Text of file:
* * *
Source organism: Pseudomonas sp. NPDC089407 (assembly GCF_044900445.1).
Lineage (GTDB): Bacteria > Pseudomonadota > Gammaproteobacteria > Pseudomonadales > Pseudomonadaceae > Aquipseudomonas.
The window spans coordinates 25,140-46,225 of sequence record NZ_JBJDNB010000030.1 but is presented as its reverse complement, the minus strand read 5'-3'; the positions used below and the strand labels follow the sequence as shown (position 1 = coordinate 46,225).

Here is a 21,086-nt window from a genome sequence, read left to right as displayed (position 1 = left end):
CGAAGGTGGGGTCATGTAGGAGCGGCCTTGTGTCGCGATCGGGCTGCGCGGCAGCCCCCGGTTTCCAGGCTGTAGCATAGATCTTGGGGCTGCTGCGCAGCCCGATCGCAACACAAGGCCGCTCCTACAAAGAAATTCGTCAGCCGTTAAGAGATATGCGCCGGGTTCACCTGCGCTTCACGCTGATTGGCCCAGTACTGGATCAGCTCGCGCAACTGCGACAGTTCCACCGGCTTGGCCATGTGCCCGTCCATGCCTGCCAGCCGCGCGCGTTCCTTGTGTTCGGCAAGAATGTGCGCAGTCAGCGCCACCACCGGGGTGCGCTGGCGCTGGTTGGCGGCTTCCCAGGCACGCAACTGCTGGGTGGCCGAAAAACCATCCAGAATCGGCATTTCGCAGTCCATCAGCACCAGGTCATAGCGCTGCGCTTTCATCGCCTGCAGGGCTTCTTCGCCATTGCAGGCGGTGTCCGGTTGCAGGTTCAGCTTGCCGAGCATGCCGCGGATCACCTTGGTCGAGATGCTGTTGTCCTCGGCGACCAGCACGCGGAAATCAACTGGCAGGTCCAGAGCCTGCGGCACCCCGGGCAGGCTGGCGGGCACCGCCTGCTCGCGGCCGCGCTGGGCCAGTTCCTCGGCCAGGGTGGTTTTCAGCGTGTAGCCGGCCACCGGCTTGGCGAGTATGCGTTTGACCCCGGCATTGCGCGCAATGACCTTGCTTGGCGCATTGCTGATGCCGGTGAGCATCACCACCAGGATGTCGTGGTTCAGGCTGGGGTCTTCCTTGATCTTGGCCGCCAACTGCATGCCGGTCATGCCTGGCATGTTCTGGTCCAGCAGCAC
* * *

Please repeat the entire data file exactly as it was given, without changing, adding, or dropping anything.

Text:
Source organism: Pseudomonas sp. NPDC089407 (assembly GCF_044900445.1).
Lineage (GTDB): Bacteria > Pseudomonadota > Gammaproteobacteria > Pseudomonadales > Pseudomonadaceae > Aquipseudomonas.
The window spans coordinates 25,140-46,225 of sequence record NZ_JBJDNB010000030.1 but is presented as its reverse complement, the minus strand read 5'-3'; the positions used below and the strand labels follow the sequence as shown (position 1 = coordinate 46,225).

Here is a 21,086-nt window from a genome sequence, read left to right as displayed (position 1 = left end):
CGAAGGTGGGGTCATGTAGGAGCGGCCTTGTGTCGCGATCGGGCTGCGCGGCAGCCCCCGGTTTCCAGGCTGTAGCATAGATCTTGGGGCTGCTGCGCAGCCCGATCGCAACACAAGGCCGCTCCTACAAAGAAATTCGTCAGCCGTTAAGAGATATGCGCCGGGTTCACCTGCGCTTCACGCTGATTGGCCCAGTACTGGATCAGCTCGCGCAACTGCGACAGTTCCACCGGCTTGGCCATGTGCCCGTCCATGCCTGCCAGCCGCGCGCGTTCCTTGTGTTCGGCAAGAATGTGCGCAGTCAGCGCCACCACCGGGGTGCGCTGGCGCTGGTTGGCGGCTTCCCAGGCACGCAACTGCTGGGTGGCCGAAAAACCATCCAGAATCGGCATTTCGCAGTCCATCAGCACCAGGTCATAGCGCTGCGCTTTCATCGCCTGCAGGGCTTCTTCGCCATTGCAGGCGGTGTCCGGTTGCAGGTTCAGCTTGCCGAGCATGCCGCGGATCACCTTGGTCGAGATGCTGTTGTCCTCGGCGACCAGCACGCGGAAATCAACTGGCAGGTCCAGAGCCTGCGGCACCCCGGGCAGGCTGGCGGGCACCGCCTGCTCGCGGCCGCGCTGGGCCAGTTCCTCGGCCAGGGTGGTTTTCAGCGTGTAGCCGGCCACCGGCTTGGCGAGTATGCGTTTGACCCCGGCATTGCGCGCAATGACCTTGCTTGGCGCATTGCTGATGCCGGTGAGCATCACCACCAGGATGTCGTGGTTCAGGCTGGGGTCTTCCTTGATCTTGGCCGCCAACTGCATGCCGGTCATGCCTGGCATGTTCTGGTCCAGCAGCAC